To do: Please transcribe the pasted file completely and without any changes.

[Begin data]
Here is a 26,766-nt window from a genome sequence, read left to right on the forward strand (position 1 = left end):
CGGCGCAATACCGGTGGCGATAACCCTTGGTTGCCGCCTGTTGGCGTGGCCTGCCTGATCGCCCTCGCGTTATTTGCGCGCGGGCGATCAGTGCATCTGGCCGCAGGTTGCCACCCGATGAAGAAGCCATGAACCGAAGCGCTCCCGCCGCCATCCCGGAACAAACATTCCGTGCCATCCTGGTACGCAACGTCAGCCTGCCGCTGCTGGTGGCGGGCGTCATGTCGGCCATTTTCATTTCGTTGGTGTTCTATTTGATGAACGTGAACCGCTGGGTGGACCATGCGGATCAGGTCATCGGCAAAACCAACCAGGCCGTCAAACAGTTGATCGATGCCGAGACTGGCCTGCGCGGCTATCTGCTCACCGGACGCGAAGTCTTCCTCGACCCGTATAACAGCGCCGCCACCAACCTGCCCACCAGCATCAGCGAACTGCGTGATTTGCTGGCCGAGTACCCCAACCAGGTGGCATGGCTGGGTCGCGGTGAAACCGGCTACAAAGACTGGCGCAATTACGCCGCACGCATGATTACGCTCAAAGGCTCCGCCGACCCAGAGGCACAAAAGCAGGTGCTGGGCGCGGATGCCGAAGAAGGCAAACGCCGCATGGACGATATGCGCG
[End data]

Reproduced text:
Here is a 26,766-nt window from a genome sequence, read left to right on the forward strand (position 1 = left end):
CGGCGCAATACCGGTGGCGATAACCCTTGGTTGCCGCCTGTTGGCGTGGCCTGCCTGATCGCCCTCGCGTTATTTGCGCGCGGGCGATCAGTGCATCTGGCCGCAGGTTGCCACCCGATGAAGAAGCCATGAACCGAAGCGCTCCCGCCGCCATCCCGGAACAAACATTCCGTGCCATCCTGGTACGCAACGTCAGCCTGCCGCTGCTGGTGGCGGGCGTCATGTCGGCCATTTTCATTTCGTTGGTGTTCTATTTGATGAACGTGAACCGCTGGGTGGACCATGCGGATCAGGTCATCGGCAAAACCAACCAGGCCGTCAAACAGTTGATCGATGCCGAGACTGGCCTGCGCGGCTATCTGCTCACCGGACGCGAAGTCTTCCTCGACCCGTATAACAGCGCCGCCACCAACCTGCCCACCAGCATCAGCGAACTGCGTGATTTGCTGGCCGAGTACCCCAACCAGGTGGCATGGCTGGGTCGCGGTGAAACCGGCTACAAAGACTGGCGCAATTACGCCGCACGCATGATTACGCTCAAAGGCTCCGCCGACCCAGAGGCACAAAAGCAGGTGCTGGGCGCGGATGCCGAAGAAGGCAAACGCCGCATGGACGATATGCGCG